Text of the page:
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Keeping Your SSH Connection Alive

Being an instructor for Guru Labs, I'm in training centers all over the nation. As such, I never know what hardware I'll be facing, or for that matter, their network setup. This can be problematic, as setting up for class could present troubleshooting on my end before students arrive and class starts.

One of the issues that has plagued me, but I haven't bothered to do anything about it until this morning, is networks dropping my TCP connections if there is no activity after a given interval. Currently, I'm in Mountain View, California teaching a Linux course, and the training center network is one such network with dropping inactive TCP connections after 60 seconds. Annoyed (being a heavy SSH user), I began digging in the SSH man page on my machine, and found a way to keep my connection alive.

There are two options for addressing my need: TCPKeepAlive and ServerAliveInterval. Each of those are explained here:

  • TCPKeepAlive: This uses the KEEPALIVE option of the TCP/IP protocol to keep a connection alive after a specified interval of inactivity. On most systems, this means 2 hours. So, with the TCPKeepAlive option passed to SSH, the SSH client will send an encrypted packet to the SSH server, keeping your TCP connection up and running.

    ssh -o TCPKeepAlive=yes

  • ServerAliveInterval: This sets a timeout interval in seconds, which is specified by you, from which if no packets are sent from the SSH client to the SSH server, SSH will send an encrypted request to the server for a TCP response. To make that request every 30 seconds:

    ssh -o ServerAliveInterval=30

If ServerAliveInterval is used in the SSH command, then TCPKeepAlive is not needed, and should be turned off.

Now, in the training centers I visit, giving this option will ensure that my SSH connection stays connected, so I can stay on top of my IRC and MUC. 🙂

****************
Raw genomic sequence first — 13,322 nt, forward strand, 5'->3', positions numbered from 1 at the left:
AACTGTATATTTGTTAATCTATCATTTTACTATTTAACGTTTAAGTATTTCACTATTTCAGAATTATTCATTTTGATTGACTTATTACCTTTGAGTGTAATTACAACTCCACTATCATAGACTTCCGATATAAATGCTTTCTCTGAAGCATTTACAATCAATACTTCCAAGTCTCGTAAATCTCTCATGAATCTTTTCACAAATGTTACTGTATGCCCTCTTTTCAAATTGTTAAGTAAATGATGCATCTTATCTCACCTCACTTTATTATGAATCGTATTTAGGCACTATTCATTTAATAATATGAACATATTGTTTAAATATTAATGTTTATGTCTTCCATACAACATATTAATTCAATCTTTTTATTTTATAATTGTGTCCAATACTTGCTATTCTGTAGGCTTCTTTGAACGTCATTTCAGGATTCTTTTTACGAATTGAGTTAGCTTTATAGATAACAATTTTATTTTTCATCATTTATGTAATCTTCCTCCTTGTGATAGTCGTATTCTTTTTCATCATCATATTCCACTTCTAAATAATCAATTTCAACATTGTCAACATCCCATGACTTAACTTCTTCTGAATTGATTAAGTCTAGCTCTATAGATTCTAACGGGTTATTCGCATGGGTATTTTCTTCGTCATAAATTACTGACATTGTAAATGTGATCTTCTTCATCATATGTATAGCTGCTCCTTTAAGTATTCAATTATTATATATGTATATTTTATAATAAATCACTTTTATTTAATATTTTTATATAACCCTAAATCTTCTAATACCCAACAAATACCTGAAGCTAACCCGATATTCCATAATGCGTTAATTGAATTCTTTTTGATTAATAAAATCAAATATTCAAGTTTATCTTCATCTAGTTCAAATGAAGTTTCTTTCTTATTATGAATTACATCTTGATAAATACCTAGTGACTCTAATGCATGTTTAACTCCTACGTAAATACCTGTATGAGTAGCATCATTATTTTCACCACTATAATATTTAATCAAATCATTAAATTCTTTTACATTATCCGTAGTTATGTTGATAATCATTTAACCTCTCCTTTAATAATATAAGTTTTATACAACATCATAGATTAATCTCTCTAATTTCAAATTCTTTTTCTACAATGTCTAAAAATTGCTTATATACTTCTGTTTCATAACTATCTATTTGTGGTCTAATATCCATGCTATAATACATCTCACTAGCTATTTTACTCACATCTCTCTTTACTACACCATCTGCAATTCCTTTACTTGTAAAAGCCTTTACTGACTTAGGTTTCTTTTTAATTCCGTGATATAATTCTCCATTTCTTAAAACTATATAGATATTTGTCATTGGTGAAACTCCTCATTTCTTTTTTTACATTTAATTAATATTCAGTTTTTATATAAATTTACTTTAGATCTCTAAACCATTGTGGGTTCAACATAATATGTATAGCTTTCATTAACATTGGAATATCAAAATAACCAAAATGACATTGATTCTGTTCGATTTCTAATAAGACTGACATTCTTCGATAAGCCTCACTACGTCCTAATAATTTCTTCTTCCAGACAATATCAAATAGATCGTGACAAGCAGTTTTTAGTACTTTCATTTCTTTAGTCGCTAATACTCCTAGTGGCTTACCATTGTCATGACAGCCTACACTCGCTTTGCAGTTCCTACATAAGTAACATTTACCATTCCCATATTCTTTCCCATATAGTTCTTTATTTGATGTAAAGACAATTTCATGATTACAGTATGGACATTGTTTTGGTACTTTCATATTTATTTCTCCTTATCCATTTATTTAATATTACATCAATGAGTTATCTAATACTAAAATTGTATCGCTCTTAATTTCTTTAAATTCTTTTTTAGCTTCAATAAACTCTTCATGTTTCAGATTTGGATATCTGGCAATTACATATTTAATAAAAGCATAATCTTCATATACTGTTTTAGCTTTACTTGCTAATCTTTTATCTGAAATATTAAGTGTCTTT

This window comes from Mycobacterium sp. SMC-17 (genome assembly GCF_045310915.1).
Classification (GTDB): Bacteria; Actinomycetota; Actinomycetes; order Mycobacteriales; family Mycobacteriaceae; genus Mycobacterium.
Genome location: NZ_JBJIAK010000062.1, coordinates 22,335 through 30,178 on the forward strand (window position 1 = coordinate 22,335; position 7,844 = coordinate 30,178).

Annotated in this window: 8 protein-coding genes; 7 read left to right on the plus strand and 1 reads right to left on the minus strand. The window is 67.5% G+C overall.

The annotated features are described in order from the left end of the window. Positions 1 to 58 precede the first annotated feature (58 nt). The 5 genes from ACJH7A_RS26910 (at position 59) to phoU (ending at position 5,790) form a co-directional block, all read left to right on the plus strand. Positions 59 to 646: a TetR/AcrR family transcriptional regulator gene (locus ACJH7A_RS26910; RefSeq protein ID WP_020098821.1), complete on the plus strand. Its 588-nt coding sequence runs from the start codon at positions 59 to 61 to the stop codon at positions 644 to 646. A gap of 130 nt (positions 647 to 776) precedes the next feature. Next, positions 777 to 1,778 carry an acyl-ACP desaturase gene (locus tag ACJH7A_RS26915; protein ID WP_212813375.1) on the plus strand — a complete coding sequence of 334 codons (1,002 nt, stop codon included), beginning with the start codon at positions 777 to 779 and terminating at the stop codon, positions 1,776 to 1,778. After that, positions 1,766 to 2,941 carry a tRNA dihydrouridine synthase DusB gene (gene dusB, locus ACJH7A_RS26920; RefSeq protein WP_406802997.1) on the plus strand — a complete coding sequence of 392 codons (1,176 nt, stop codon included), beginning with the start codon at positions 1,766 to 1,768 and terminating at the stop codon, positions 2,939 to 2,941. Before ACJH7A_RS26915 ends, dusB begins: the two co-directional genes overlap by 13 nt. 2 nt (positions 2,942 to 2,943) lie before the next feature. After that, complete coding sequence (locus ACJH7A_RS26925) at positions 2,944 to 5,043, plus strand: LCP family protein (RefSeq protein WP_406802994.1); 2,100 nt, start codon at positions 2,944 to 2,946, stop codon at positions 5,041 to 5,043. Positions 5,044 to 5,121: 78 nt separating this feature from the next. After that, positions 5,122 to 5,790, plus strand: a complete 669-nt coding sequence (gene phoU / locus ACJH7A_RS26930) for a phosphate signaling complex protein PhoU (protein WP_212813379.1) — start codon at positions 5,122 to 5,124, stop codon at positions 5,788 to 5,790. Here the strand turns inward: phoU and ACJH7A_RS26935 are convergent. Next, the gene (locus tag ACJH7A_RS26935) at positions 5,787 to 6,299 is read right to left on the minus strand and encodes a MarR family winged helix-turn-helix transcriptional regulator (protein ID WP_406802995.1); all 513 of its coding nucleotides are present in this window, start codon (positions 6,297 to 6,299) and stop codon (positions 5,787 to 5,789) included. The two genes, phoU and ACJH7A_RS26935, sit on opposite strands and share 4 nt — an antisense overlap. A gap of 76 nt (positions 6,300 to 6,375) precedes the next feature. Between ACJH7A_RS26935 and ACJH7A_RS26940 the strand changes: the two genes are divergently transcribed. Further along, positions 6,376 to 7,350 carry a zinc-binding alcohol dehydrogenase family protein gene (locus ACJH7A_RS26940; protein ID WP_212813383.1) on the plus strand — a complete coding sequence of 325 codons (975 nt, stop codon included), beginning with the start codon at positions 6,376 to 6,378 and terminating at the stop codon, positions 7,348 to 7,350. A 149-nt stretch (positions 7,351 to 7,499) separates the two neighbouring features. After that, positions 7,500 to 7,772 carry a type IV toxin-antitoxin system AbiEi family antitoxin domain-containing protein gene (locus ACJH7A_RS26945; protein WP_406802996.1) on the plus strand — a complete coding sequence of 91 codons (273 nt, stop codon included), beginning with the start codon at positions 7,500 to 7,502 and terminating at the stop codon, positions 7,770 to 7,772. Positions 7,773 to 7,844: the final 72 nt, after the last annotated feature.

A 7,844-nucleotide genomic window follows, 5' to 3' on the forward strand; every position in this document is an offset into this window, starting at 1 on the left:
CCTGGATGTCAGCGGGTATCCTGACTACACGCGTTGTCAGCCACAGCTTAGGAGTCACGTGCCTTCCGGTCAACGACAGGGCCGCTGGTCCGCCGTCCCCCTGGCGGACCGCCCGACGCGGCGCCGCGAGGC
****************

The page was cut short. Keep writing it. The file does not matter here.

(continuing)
{ 13 } Comments

  1. Bjørn Grønbæk | April 16, 2008 at 11:45 am | Permalink

    Thanks man. I'm having the exact same problem here at University of Southern Denmark. Stupid network...

    It really screws up your system if you mount a remote folder with sshfs, and the connection is terminated by inactivity. It would be nice if sshfs had some option just like those above. But your advice is a great help anyway.

  2. Steve | April 16, 2008 at 1:37 pm | Permalink


  3. Aaron | April 16, 2008 at 2:45 pm | Permalink

    @Bjørn Grønbæk- It does. Add either of those options to your ~/.ssh/config file. The sshfs utility reads that file, and adds the options to the connection, as sshfs just just an ssh directory mounted to a local dir on your filesystem.

  4. Kurt | April 17, 2008 at 5:16 am | Permalink

    What about using autossh?

  5. Hans | April 17, 2008 at 9:41 am | Permalink

    autossh has its place, but its job is to automate reconnecting in the event of a disconnect, not keeping a connection alive.

  6. GNUWIX | March 23, 2009 at 11:19 pm | Permalink